Western blot analysis

HaCaT cells were harvested, and proteins were extracted with lysis buffer (PRO-PREP; Intron Biotechnology, Korea) for 60 min at 4°C. Protein samples (35 μg) were separated by 12% SDS-PAGE, transferred to a nitrocellulose membrane (Amersham Bioscience, USA), and probed with the appropriate primary antibody followed by secondary antibody conjugated with horseradish peroxidase (Santa Cruz Biotechnology). The samples were detected with enhanced chemoluminescence (ECL) kits.

Transfection using siRNAs for gene silencing

Cells were transfected with 20 nmol/l small interfering (si) RNA oligonucleotides for TGFβ1 and p38 (Santa Cruz Biotechnology) to suppress gene expression. Transfection was performed with Lipofectamine 2000 (Invitrogen), in accordance with the manufacturer’s directions.

Chromatin immunoprecipitation (ChIP) assay

ChIP assay was performed using ChIP kit (Abcam) according to manufacturer’s direction. Quantitative real time PCR was performed using primers covering AP-1 site in human TGFβ1 promoter (Presser et al., 2013) (forward: 5′-GTCTGCCTCCTGACCCTTCC-3′ and reverse: 5′-CCCCGGCTCCGCCCCGCAAA-3′).

Enzyme linked immunosorbent assay (ELISA)

Mouse serum CTRP9 levels were measured with each ELISA kit (Aviscera Bioscience, USA) according to the manufacturer’s instructions.

Statistical analysis

All analyses were performed using SPSS/PC statistical program (version 12.0 for Windows; SPSS, USA). Results are presented as the fold of the highest values (mean ± SEM). All of the in vitro experiments were performed at least three times. Student’s t test or two-way ANOVA was used for statistical analysis.

RESULTS

CTRP9 suppresses cell growth and differentiation of HaCaT cells

Disordered proliferation and differentiation of keratinocytes result in hyperkeratosis in diabetic ulcers. In clinical examination, abnormal cell proliferation and differentiation are frequently seen in patients with diabetic foot (Kawai et al., 2008). Therefore, we first examined the effects of CTRP9 on proliferation of HaCaT cells. CTRP9 suppressed the uptake of BrdU into HaCaT cells and Ki67 expression in a dose-dependent manner (Figs. 1A and 1B). To determine whether CTRP9 affects the differentiation of keratinocytes, we observed cell morphology and performed quantitative RT-PCR to measure the mRNA expression of involucrin, loricrin, and filaggrin, well-known markers of keratinocyte differentiation. CTRP9 suppressed differentiation markers’ mRNA expression in a dose-dependent manner, although it did not affect cell morphological change (Fig. 1C). To confirm a more certain cell morphological change in the suppressive effect of CTRP9 on differentiation, we treated HaCaT cells with calcium chloride (CaCl2) which is well-known to stimulate differentiation of HaCaT cells (Deyrieux and Wilson, 2007). Within 24 h after 2.8 mM CaCl2 exposure, HaCaT cells exhibited a more cuboidal shape with cell-cell tight junction formation. However, CTRP9 treatment reversed these changes. Furthermore, CTRP9 decreased CaCl2-induced differentiation markers’ mRNA expression in a dose-dependent manner (Supplementary Fig. S1).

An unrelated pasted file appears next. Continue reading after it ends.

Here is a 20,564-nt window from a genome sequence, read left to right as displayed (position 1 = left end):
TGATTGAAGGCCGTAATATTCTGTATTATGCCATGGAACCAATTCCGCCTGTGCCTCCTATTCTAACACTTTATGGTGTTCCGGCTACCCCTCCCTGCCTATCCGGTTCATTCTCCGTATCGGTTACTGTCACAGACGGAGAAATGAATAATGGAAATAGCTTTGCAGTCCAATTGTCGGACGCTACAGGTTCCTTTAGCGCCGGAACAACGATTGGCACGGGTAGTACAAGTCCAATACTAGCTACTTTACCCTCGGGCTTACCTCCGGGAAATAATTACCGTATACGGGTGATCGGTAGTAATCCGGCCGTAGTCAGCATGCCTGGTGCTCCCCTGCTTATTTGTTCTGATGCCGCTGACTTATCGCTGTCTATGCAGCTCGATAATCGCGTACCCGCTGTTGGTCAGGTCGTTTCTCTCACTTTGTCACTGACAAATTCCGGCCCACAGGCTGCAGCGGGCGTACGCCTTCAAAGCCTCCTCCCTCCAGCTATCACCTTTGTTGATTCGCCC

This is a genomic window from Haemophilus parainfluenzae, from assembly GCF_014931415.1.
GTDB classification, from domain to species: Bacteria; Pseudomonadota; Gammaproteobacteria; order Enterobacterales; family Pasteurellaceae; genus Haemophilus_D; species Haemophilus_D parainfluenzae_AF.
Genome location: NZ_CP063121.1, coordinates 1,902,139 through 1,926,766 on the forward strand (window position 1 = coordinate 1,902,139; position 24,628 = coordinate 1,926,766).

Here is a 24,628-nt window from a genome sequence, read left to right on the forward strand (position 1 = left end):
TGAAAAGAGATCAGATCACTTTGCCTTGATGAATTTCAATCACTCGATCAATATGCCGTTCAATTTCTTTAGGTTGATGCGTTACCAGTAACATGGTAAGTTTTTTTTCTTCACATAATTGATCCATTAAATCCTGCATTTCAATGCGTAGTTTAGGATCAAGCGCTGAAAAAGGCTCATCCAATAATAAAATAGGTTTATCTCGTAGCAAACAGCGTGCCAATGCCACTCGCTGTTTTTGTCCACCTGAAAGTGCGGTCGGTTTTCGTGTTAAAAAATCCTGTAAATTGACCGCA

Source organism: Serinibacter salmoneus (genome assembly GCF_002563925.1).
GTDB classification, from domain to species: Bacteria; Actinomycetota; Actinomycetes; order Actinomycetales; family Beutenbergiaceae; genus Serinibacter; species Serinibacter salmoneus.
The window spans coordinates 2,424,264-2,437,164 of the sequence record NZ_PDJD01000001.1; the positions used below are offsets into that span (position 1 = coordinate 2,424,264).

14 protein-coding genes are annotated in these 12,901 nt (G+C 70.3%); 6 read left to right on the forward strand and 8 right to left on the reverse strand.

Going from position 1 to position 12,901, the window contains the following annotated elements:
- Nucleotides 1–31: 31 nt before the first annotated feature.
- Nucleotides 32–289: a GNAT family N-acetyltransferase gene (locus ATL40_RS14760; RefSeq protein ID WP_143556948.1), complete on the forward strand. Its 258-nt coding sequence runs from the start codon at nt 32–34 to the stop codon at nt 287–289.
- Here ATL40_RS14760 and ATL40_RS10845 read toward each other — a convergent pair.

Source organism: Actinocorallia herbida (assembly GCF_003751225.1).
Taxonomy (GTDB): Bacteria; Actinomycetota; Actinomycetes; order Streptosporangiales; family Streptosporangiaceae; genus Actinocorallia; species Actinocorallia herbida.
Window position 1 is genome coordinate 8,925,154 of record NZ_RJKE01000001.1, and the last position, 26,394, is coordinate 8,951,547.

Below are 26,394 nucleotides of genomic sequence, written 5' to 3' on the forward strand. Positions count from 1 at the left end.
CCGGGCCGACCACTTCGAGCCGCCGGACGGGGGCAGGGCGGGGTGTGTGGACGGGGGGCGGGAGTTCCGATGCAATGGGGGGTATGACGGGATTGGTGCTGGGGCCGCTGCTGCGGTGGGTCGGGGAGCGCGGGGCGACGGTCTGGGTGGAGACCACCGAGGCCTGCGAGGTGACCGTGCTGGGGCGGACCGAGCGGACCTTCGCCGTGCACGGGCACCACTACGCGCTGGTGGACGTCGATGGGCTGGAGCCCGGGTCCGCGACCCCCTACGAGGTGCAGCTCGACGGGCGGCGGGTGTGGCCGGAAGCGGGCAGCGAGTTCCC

CTRP9 causes apoptosis in HaCaT cells

The epidermis undergoes a continuous turnover through whole life, in which keratinocytes migrate to the upper layer, leading to final cell differentiation and keratinization. This process is known as apoptosis (Kawai et al., 2008). Therefore, apoptosis in keratinocytes plays a crucial role in the regulation of epidermal development through morphological and biochemical changes. Thus, we next examined the effect of CTRP9 on apoptosis of HaCaT cells by performing MTT viability assays and caspase 3 activity assays. Our results demonstrated that CTRP9 induced apoptosis of HaCaT cells in a dose-dependent manner (Figs. 2A and 2B). Calreticulin has been reported to regulate the clearance of early apoptotic bodies through adiponectin-mediated regulation (Takemura et al., 2007) and its expression is augmented by adiponectin treatment in HaCaT cells (Kawai et al., 2008) implying that it plays an important role in the wound healing. Therefore, we investigated the effect of CTRP9 on calreticulin mRNA expression. CTRP9 augmented calreticulin mRNA expression in a dose-dependent manner (Fig. 2C).